Woodwind Quintet – Song of Creation
I am convinced that when I wrote this woodwind quintet, I had ideas that would have worked much better for a larger ensemble. However, didn’t have the skill to write as large of a piece as I wanted (this was my second year of undergrad). Therefore, the density of the score is consistently thick, creating a bigger sound than the woodwind quintet is generally known for. This “flaw” can obviously be just as advantageous as it is a challenge by putting variety of not only style, but variety of sound itself into a program. As long as all of the performers are aware of the physical requirements and have a good sense of what lines are important, the piece overall should not prove to have unreasonable difficulty for most collegiate level ensembles.
This video is only a sample. The total duration is 8:00.
Originally this woodwind quintet started with experimentation of what five voices can do. As the motives that came from the experimentation grew I discovered that the sound itself seemed as if it was growing in the beginning. So I decided to base the piece on the idea of growth; not growth of a singular organism, but an entire ecosystem and any sort of supernatural implications that can go along with the birth of such a system.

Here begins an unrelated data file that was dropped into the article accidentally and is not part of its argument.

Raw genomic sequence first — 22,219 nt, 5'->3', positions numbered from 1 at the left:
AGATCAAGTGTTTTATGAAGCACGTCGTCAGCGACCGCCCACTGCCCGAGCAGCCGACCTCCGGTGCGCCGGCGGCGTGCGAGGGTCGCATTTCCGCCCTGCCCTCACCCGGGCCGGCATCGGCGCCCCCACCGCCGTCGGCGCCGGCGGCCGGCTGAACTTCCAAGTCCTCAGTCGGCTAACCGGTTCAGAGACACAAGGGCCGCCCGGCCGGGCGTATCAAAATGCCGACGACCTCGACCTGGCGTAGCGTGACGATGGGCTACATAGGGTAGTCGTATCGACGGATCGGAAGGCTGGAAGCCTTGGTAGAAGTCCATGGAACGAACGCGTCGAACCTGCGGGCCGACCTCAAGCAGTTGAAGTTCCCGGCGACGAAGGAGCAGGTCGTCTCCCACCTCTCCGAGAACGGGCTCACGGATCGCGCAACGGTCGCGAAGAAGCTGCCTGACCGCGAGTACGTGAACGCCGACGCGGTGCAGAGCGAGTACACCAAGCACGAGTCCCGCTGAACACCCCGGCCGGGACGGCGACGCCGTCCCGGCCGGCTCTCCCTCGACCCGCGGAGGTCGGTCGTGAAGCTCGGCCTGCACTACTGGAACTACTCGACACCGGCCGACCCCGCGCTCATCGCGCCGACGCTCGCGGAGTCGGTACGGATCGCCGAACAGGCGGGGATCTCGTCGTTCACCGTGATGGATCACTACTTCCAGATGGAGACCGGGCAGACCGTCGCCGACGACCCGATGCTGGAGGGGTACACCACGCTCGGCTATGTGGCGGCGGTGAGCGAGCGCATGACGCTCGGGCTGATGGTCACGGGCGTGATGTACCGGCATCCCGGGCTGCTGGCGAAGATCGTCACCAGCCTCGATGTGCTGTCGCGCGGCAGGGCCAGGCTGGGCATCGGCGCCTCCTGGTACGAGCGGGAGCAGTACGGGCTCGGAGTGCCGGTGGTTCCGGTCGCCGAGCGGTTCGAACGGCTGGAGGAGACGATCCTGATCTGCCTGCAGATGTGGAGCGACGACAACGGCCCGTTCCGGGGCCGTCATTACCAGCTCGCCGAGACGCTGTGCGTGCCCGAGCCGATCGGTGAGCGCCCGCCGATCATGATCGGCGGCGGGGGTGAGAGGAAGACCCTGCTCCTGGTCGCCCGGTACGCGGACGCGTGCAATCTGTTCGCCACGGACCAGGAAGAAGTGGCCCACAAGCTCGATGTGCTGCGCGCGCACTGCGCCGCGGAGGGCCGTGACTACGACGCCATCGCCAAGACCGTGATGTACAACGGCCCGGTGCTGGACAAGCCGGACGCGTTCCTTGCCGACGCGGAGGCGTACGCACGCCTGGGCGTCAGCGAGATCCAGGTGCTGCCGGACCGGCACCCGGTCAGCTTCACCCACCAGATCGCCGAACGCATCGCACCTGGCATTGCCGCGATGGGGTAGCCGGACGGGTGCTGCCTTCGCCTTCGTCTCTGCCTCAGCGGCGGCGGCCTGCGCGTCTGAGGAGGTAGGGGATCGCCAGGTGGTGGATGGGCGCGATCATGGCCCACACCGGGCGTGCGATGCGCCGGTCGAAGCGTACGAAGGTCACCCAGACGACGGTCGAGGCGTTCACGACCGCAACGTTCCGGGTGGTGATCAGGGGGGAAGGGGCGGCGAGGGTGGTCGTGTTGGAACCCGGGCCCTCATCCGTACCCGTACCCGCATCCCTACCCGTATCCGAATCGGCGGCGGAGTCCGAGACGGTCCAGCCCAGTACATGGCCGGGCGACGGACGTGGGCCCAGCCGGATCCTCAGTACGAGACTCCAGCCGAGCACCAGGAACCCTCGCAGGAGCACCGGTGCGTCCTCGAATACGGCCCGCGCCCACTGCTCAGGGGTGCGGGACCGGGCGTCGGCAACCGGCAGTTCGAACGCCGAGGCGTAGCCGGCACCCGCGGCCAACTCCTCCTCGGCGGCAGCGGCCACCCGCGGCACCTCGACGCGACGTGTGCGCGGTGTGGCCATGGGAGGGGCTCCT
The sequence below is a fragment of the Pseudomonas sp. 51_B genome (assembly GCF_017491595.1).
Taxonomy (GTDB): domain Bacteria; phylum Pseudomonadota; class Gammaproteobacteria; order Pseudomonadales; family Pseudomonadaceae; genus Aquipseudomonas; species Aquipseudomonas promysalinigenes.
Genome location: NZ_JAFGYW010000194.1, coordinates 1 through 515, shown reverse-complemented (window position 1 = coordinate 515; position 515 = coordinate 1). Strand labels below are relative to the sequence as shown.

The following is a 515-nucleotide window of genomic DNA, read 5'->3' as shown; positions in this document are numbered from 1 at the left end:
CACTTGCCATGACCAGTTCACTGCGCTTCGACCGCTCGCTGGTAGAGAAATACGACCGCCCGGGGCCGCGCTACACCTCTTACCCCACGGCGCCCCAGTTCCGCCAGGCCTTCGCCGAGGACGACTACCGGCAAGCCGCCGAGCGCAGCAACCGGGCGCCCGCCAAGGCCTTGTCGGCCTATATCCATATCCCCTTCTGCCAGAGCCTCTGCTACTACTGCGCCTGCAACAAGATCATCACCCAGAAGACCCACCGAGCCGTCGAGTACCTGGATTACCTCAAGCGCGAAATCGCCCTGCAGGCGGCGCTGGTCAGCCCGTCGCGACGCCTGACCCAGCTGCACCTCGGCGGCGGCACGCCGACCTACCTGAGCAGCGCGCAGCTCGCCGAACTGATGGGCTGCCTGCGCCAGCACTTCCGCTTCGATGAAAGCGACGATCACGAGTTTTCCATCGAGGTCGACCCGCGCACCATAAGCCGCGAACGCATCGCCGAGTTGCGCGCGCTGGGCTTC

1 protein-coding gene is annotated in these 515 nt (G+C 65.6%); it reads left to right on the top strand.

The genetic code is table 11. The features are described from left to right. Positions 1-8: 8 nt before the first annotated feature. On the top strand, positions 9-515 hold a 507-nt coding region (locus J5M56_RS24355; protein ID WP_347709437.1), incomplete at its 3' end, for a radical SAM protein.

This work is about the non-human aspect of creation and what sin has done to the environment that we live in. The piece was finished when I finally found this passage to describe exactly what ended up going through my head: “The creation waits in eager expectation for the sons of God to be revealed. For the creation was subjected to frustration, not by it own choice, but by the will of the one who subjected it, in hope that the creation itself will be liberated from its bondage to decay and brought into the glorious freedom of the children of God (Romans 8:20-21 NIV).” This work depicts the beginning of creation and celebrates its existence, mourns its present state, and rejoices in what is promised to come.